ISSN 2330-717X

Georgia Marks Day Of Soviet Occupation


(Civil.Ge) — Government buildings in Georgia lowered national flags to half-staff on February 25 as the country observes the day when the Bolshevik’s Red Army took over Tbilisi on this day 95 years ago.

The Day of Soviet Occupation is officially marked in Georgia after the Parliament passed a resolution in 2010 instructing the government to organize various memorial events on every February 25 to commemorate, as the decision puts it, hundreds of thousands of victims of political repressions of Communist occupational regime.

President Giorgi Margvelashvili, government members, lawmakers, politicians and army top brass laid flowers to the memorial to Georgian cadets killed fighting against the Red Army in February, 1921.

“95 years ago our ancestors started struggle for the liberation of our country from the Soviet empire. 70 years later our generation won this struggle and created independent Georgia. Today the struggle from independence towards freedom continues and we will win this struggle together,” President Margvelashvili said at a ceremony in Tabakhmela in Tbilisi outskirts.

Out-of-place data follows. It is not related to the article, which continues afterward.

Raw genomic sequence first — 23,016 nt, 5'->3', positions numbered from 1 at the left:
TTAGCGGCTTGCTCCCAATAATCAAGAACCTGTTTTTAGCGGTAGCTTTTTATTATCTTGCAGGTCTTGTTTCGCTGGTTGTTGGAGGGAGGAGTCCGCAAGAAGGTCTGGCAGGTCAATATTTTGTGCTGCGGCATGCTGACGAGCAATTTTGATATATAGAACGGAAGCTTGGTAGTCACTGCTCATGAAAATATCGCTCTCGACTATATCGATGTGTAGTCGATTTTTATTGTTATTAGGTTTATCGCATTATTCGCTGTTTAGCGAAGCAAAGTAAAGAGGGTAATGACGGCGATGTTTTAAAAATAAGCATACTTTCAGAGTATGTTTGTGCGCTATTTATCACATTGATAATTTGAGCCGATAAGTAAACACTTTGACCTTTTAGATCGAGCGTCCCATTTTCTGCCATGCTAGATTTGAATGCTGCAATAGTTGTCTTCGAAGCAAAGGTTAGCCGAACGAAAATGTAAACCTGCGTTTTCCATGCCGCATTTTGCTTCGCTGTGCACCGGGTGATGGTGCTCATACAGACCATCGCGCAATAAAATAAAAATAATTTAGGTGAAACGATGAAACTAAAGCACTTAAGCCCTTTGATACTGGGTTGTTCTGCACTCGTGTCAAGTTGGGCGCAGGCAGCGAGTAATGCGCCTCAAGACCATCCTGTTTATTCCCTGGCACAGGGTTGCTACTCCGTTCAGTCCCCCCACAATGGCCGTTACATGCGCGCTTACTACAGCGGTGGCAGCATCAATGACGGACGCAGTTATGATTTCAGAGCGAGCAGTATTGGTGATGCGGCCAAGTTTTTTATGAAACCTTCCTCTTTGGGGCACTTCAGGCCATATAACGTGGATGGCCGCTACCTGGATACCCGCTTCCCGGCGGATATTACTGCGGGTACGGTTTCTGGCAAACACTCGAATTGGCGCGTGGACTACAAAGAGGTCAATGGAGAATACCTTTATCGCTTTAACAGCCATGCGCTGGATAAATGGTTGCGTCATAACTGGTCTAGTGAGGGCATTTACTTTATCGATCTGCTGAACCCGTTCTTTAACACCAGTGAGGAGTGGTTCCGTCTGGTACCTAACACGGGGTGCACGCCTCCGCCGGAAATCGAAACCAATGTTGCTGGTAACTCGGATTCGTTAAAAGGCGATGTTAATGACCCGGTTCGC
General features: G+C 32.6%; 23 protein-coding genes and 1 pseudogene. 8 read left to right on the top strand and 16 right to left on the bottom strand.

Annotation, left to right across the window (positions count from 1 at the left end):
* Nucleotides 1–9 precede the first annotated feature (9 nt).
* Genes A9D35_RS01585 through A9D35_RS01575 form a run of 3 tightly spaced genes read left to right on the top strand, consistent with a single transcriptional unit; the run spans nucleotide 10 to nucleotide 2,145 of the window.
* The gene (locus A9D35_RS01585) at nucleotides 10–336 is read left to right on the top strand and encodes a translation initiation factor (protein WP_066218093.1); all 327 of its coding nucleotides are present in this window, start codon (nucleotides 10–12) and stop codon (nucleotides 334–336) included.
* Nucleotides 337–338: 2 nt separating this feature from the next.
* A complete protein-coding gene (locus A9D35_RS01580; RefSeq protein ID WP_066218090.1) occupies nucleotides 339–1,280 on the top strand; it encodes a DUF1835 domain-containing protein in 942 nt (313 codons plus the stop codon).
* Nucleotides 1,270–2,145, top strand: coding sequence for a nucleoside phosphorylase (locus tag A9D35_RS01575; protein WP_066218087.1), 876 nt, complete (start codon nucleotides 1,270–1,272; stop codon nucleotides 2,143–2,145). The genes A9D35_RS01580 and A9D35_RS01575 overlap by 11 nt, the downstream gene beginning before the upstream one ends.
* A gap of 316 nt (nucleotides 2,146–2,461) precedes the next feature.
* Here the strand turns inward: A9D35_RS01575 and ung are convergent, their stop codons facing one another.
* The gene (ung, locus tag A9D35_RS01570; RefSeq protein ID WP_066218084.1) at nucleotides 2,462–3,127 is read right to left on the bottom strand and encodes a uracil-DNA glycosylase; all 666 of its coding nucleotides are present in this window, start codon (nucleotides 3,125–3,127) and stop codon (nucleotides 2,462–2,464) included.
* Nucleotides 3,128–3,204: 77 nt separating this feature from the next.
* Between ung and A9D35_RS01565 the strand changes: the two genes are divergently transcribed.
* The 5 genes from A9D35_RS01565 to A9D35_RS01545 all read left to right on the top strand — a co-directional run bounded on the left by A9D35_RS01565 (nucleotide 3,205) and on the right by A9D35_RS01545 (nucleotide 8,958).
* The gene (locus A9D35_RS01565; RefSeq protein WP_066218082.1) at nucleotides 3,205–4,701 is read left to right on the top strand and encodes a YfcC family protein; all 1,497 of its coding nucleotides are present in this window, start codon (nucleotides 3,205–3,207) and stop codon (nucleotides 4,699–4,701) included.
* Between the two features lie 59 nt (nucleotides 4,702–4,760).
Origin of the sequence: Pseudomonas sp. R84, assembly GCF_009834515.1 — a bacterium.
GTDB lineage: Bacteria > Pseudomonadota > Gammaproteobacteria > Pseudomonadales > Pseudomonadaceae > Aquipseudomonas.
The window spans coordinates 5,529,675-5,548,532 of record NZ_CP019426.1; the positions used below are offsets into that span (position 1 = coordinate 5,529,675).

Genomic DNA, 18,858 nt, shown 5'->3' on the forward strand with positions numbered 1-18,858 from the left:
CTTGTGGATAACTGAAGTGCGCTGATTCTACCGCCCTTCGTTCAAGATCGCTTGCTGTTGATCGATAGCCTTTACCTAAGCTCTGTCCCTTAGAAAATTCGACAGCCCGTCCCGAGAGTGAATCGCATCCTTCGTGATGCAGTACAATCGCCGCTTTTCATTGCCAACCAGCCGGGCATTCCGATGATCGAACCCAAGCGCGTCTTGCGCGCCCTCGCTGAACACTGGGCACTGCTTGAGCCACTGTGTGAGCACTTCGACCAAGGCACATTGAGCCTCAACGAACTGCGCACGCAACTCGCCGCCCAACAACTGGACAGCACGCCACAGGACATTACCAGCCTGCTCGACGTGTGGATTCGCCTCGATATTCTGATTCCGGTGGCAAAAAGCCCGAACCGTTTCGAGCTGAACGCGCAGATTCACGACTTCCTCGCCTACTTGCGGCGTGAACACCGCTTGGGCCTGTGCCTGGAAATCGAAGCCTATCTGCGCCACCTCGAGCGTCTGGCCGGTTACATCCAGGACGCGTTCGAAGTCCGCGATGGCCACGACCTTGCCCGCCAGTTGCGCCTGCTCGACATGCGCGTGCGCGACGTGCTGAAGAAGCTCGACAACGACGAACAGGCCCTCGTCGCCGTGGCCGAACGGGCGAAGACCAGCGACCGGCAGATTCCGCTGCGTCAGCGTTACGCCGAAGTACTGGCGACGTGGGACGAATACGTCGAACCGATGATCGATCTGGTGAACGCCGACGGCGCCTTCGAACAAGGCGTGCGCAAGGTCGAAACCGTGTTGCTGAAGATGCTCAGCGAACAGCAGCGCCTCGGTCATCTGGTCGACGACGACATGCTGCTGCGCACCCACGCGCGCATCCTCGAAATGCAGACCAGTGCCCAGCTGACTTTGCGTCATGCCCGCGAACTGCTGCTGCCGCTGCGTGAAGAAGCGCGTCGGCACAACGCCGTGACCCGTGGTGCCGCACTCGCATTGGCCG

Speaking at a government session on Thursday morning, PM Giorgi Kvirikashvili said: “Although the battle [in February, 1921] ended with Georgia’s defeat, ultimately the war for Georgia’s sovereignty has been won. The fact that Georgian flag is now flying over this building [government headquarters], the fact that we can make our sovereign decisions today, including in respect of Georgia’s western course, is because of heroism of those people, who sacrificed their lives for the independence of our country.”

In a separate resolution, also passed by the Parliament in 2010, August 23 was declared the Day of Memory of Victims of Totalitarian Regimes.

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Civil Georgia is a daily news online service devoted to delivering quality news and analysis about Georgia. Civil.Ge is run by The UN Association of Georgia, a Georgian non-governmental organization, in frames of ‘National Integration and Tolerance in Georgia’ Program financed by USAID. Civil Georgia is also supported by Friedrich Ebert Stiftung.

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